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Dev shares real talk about the personal costs of living in fear of layoffs

Dev shares real talk about the personal costs of living in fear of layoffs

March 6, 2019 | By Emma Kidwell

It's no secret that the industry needs to see a massive shift in order to quell developer anxiety over job stability where there's often no safety net to support laid-off workers.   

Game developer Katie Chironis details the times she lived in constant fear of losing her job, which isn't unreasonable given the industry's track record of laying off its workers.

As an added bonus, Chironis and her husband are both developers, adding an extra layer of pressure should one of them lose their jobs. "We have our dream jobs, in theory," she writes.

"But neither one of us has ever worked for a company longer than three years, despite our best efforts. How do you have a stable life in an industry which doesn’t seem to offer one?"

To Chironis, only being able to plan a year ahead (as opposed to many years) because of work uncertainty was normal. It goes without saying that it shouldn't be anybody's normal.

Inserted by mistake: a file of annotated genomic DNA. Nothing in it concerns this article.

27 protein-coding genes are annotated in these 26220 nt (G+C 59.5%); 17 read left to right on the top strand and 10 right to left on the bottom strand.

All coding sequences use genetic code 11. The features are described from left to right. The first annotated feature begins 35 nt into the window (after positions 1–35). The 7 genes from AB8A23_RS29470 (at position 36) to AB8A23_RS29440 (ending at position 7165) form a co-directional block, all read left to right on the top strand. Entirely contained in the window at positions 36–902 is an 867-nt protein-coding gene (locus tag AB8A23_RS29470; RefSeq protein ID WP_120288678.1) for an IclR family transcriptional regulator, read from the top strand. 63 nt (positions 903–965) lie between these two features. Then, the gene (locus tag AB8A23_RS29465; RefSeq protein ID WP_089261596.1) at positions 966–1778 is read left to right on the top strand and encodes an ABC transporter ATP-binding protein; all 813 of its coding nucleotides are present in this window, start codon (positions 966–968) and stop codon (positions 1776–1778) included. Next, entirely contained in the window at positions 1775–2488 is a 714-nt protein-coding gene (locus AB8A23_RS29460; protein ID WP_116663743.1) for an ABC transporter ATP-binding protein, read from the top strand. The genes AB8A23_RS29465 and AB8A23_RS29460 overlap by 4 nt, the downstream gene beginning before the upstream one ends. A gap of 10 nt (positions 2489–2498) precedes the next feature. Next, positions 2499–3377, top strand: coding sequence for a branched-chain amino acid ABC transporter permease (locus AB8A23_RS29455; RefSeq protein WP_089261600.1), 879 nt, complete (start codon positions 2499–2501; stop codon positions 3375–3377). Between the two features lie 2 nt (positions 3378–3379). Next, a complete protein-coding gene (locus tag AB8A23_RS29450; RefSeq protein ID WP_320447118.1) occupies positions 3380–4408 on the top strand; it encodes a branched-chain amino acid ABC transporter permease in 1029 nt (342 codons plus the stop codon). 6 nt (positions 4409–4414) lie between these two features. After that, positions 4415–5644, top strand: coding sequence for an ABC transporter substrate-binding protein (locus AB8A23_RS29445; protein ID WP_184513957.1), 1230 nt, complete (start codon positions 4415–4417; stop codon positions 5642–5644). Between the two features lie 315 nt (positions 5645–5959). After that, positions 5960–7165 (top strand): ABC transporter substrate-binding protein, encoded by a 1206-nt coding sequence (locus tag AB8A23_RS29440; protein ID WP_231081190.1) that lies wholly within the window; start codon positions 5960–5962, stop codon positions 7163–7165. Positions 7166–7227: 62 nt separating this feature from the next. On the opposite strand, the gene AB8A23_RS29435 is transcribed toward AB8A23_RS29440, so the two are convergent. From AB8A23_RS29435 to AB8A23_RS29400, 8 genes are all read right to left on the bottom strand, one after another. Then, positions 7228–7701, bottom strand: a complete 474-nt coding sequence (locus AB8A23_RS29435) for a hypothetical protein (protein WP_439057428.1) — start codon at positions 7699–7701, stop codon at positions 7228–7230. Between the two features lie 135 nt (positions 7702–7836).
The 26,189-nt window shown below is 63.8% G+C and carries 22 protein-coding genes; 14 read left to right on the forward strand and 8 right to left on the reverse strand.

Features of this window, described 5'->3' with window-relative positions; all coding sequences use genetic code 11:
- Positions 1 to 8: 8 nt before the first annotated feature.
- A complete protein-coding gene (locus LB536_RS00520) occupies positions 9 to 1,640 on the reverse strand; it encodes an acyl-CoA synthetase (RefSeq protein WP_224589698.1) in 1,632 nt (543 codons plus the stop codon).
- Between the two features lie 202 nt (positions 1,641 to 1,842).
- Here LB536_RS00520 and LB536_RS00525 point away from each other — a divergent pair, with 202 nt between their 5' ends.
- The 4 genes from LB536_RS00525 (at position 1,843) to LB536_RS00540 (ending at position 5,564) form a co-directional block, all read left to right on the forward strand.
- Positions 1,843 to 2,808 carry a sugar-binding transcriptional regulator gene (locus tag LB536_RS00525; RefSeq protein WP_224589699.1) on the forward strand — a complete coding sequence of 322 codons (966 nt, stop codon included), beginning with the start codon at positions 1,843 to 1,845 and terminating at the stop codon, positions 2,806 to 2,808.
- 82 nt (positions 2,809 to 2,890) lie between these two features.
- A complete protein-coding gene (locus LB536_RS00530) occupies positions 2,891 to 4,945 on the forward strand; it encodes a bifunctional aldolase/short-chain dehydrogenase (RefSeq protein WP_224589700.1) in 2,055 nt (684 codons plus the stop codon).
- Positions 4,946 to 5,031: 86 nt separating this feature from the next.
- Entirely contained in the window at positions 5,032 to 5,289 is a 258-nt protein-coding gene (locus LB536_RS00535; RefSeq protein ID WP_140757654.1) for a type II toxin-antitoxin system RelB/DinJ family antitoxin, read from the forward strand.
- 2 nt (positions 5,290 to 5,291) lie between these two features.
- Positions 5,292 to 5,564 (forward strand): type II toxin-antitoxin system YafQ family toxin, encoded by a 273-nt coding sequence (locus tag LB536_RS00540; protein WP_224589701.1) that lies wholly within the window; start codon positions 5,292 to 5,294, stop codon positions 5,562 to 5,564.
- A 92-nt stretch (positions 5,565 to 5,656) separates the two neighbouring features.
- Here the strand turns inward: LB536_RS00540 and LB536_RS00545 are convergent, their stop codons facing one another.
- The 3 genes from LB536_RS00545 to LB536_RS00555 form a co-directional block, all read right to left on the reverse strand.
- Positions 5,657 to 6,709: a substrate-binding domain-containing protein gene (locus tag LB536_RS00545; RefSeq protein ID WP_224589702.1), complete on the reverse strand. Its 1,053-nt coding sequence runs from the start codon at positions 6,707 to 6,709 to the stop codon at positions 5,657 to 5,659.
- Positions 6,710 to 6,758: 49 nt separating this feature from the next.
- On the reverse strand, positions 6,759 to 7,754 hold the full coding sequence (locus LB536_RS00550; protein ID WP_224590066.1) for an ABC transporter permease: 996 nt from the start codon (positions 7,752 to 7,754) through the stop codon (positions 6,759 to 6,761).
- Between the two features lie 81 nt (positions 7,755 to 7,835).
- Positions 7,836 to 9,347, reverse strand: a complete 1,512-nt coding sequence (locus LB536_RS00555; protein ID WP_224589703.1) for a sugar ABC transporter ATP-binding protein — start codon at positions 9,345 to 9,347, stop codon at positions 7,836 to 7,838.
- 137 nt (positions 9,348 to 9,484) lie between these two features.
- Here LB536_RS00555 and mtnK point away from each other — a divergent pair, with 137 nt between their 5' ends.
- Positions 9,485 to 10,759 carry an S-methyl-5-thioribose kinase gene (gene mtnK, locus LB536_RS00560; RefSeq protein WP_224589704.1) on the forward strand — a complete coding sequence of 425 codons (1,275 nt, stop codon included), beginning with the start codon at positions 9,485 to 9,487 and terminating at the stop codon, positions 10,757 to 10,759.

She landed her first job in the industry at Microsoft Game Studios in 2013.

"We were part of a group of 'new grad' employees who had been hired to bring fresh talent to departments throughout Xbox, with the goal that many of us would become lifetime employees," Chironis explains.

"We all worked hard; this sort of job had always been the dream, and here we were. Things were fantastic for a few months. It didn’t last."

Whispers of re-orginization began to spread around the office, and Chironis wasn't sure what it meant, but knew enough to be scared.

"Management called our entire group of new grads into a conference room to let us know we would be let go at the end of our first year," she writes.

"Microsoft had funded this hiring program but then, somewhere in all those calculations and re-assessments of profit and loss in the following months, it had been scrapped."

Chironis explains how she and her peers had been promised careers, growth, and mentorship under Microsoft. Most of the original group of devs she had worked with aren't even involved in games anymore. 

"That sort of experience sticks with you. It was my first time being laid off in the games industry."

And it wouldn't be the last. Be sure to check out the entire piece over at Polygon, where Chironis goes into more detail about her previous layoffs. It's important, and well worth the read. 

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